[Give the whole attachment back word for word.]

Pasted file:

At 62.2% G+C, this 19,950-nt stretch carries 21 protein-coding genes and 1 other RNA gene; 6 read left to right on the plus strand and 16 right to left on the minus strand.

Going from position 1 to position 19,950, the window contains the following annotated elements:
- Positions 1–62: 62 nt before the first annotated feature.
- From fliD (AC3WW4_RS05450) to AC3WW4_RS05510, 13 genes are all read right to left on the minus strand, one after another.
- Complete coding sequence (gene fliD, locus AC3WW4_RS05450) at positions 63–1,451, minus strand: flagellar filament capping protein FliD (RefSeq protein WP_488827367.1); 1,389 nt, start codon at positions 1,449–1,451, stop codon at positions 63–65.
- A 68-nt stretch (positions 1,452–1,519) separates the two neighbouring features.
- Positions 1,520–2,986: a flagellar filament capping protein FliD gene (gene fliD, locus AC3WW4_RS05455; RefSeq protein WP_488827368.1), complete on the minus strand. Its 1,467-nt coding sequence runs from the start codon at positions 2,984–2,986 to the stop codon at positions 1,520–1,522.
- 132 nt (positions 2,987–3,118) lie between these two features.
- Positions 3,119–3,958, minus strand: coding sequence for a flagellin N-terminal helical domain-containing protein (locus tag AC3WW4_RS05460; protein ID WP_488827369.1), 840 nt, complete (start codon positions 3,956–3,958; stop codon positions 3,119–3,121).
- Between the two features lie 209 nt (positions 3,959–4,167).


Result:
At 62.2% G+C, this 19,950-nt stretch carries 21 protein-coding genes and 1 other RNA gene; 6 read left to right on the plus strand and 16 right to left on the minus strand.

Going from position 1 to position 19,950, the window contains the following annotated elements:
- Positions 1–62: 62 nt before the first annotated feature.
- From fliD (AC3WW4_RS05450) to AC3WW4_RS05510, 13 genes are all read right to left on the minus strand, one after another.
- Complete coding sequence (gene fliD, locus AC3WW4_RS05450) at positions 63–1,451, minus strand: flagellar filament capping protein FliD (RefSeq protein WP_488827367.1); 1,389 nt, start codon at positions 1,449–1,451, stop codon at positions 63–65.
- A 68-nt stretch (positions 1,452–1,519) separates the two neighbouring features.
- Positions 1,520–2,986: a flagellar filament capping protein FliD gene (gene fliD, locus AC3WW4_RS05455; RefSeq protein WP_488827368.1), complete on the minus strand. Its 1,467-nt coding sequence runs from the start codon at positions 2,984–2,986 to the stop codon at positions 1,520–1,522.
- 132 nt (positions 2,987–3,118) lie between these two features.
- Positions 3,119–3,958, minus strand: coding sequence for a flagellin N-terminal helical domain-containing protein (locus tag AC3WW4_RS05460; protein ID WP_488827369.1), 840 nt, complete (start codon positions 3,956–3,958; stop codon positions 3,119–3,121).
- Between the two features lie 209 nt (positions 3,959–4,167).